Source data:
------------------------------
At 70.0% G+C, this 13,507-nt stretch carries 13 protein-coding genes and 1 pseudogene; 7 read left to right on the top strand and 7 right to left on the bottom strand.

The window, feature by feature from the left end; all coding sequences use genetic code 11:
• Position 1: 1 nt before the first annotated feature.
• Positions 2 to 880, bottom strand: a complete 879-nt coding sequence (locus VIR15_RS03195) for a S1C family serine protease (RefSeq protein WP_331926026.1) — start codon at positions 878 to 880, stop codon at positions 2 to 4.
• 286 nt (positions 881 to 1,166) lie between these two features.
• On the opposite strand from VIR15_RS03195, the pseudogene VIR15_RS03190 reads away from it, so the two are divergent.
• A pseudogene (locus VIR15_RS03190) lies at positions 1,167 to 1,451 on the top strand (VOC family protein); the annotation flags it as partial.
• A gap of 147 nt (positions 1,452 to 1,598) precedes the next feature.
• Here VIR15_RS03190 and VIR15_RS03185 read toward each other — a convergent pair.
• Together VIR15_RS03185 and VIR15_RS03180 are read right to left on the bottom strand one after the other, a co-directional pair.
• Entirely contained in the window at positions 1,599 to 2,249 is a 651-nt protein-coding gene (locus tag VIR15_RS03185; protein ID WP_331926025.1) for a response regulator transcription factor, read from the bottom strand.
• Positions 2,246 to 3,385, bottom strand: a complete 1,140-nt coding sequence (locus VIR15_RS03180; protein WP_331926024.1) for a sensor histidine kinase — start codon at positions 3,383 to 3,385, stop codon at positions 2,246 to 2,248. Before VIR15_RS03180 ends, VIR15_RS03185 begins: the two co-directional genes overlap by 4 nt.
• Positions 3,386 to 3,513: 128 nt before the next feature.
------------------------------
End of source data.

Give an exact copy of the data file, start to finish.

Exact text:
At 70.0% G+C, this 13,507-nt stretch carries 13 protein-coding genes and 1 pseudogene; 7 read left to right on the top strand and 7 right to left on the bottom strand.

The window, feature by feature from the left end; all coding sequences use genetic code 11:
• Position 1: 1 nt before the first annotated feature.
• Positions 2 to 880, bottom strand: a complete 879-nt coding sequence (locus VIR15_RS03195) for a S1C family serine protease (RefSeq protein WP_331926026.1) — start codon at positions 878 to 880, stop codon at positions 2 to 4.
• 286 nt (positions 881 to 1,166) lie between these two features.
• On the opposite strand from VIR15_RS03195, the pseudogene VIR15_RS03190 reads away from it, so the two are divergent.
• A pseudogene (locus VIR15_RS03190) lies at positions 1,167 to 1,451 on the top strand (VOC family protein); the annotation flags it as partial.
• A gap of 147 nt (positions 1,452 to 1,598) precedes the next feature.
• Here VIR15_RS03190 and VIR15_RS03185 read toward each other — a convergent pair.
• Together VIR15_RS03185 and VIR15_RS03180 are read right to left on the bottom strand one after the other, a co-directional pair.
• Entirely contained in the window at positions 1,599 to 2,249 is a 651-nt protein-coding gene (locus tag VIR15_RS03185; protein ID WP_331926025.1) for a response regulator transcription factor, read from the bottom strand.
• Positions 2,246 to 3,385, bottom strand: a complete 1,140-nt coding sequence (locus VIR15_RS03180; protein WP_331926024.1) for a sensor histidine kinase — start codon at positions 3,383 to 3,385, stop codon at positions 2,246 to 2,248. Before VIR15_RS03180 ends, VIR15_RS03185 begins: the two co-directional genes overlap by 4 nt.
• Positions 3,386 to 3,513: 128 nt before the next feature.